The pitching coach. I used to wonder just how much this coach would or could affect a pitcher’s approach to his game. Of course, I knew there had to be someone who taught you how to grip the ball to get spin on it. But other than that, I never realized when I was younger, just how much this one person could totally affect one’s career.
When the Dodgers moved to Los Angeles in 1958, the pitching coach was Joe Becker. Becker, a former catcher who had a cup of coffee in the majors, 40 games with the Indians, was hired for the job in 1955. He replaced Ted Lyons, who was a Hall of Fame pitcher known for his 21 years with the White Sox.
Becker’s staff included some young guys, Koufax, Drysdale, McDevitt, Podres, a couple of vets, Erskine, Newcombe, Labine. Newcombe was traded to the Reds, Erskine was dealing with some arm issues, so his big 3 at the time was Podres, Drysdale, and Koufax.
58 was really a lost year as the team finished 7th out of 8 teams. More new blood began coming into the system. He had some veteran relievers, Klippstein, Fowler, and they were joined by young Larry Sherry. Craig came up from AAA to join the rotation. But in those days, teaching did not seem to be the coach’s biggest job. Letting the manager know who was ready and making sure the pitchers stuck to their schedule were the major duties.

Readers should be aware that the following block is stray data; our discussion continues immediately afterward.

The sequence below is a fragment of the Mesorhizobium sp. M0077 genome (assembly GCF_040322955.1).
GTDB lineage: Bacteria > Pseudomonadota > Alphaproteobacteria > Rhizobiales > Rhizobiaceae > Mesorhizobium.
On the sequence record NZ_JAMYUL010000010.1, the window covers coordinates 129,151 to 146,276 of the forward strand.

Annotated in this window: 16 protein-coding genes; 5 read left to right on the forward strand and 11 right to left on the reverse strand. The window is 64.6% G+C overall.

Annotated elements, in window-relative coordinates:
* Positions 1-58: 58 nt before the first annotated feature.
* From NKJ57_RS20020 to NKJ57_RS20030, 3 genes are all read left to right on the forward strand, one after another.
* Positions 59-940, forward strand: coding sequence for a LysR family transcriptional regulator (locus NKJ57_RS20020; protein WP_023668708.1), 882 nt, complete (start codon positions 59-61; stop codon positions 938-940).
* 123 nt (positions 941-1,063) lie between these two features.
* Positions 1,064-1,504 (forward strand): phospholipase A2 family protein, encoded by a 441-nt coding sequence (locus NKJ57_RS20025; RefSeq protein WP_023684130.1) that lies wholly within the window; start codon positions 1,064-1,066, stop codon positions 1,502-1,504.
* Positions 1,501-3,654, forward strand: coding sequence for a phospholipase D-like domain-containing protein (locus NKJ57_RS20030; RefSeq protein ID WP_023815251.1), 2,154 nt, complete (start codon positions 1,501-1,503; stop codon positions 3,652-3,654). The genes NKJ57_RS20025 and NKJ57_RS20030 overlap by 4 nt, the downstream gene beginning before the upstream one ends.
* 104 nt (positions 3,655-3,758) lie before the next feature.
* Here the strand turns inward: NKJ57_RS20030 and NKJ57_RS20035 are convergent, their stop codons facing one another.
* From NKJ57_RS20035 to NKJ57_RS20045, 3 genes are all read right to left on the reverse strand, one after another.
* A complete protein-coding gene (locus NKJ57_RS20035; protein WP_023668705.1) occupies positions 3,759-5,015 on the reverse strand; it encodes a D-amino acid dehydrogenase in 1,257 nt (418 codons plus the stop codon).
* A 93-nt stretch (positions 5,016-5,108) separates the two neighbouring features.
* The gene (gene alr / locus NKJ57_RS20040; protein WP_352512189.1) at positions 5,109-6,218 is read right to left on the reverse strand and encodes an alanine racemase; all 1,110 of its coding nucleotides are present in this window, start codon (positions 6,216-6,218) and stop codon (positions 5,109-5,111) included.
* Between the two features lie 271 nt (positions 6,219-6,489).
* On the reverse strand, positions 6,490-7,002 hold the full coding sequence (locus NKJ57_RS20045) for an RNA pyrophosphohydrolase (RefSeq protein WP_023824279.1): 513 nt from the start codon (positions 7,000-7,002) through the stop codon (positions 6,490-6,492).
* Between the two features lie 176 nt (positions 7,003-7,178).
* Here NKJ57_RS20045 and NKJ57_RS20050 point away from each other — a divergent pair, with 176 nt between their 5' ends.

In fact, it was a backup catcher who got Koufax to quit trying to strike everyone out and just throw to the glove. If not for Norm Sherry’s advice in a spring training game, we might never have witnessed Koufax as the dominant pitcher he was.
In the early days of baseball, coaches were merely around to keep players in line, or to let them know when they were on the basepaths where the throw was going and such and relay the signs. Not much in the way of teaching was going on.
Can you imagine a coach telling Babe Ruth to cut down his swing? Nope. Same thing with guys like Cobb. Rookies were seen as interlopers trying to take the veterans jobs. Seeing a vet helping a rookie was not something that happened back then.
Since moving to LA, the Dodgers have had 11 different pitching coaches/ Becker, Lefty Phillips, Red Adams, Ron Perranoski, Dave Wallace, Glenn Gregson, Charlie Hough, Claude Osteen, Jim Colborn, Rick Honeycutt and now Mark Prior. Wallace had two different stints with the team, 96-97 and 2000.
All of them are former pitchers except Becker. That alone says a lot about the philosophy of coaching the staff has changed. They have become teachers more than class monitors. And as the technology and tools used to evaluate them have changed, so have the methods of the coaches to help a pitcher make the physical and mental adjustments to be successful as a major league pitcher.
The Dodgers have become known over the last few years for being able to take a pitcher who has some issues, fix his mechanics or mental approach and get a very good return on their investment. Latest example is Tyler Anderson.
They have converted a catcher into one of the better relievers in the game over the last 12 years, Kenley Jansen. Drafting where they do, they do not always get the top rated prospects. They take chances with pitchers who have been injured in some way or another and have had surgery. i.e. Walker Buehler.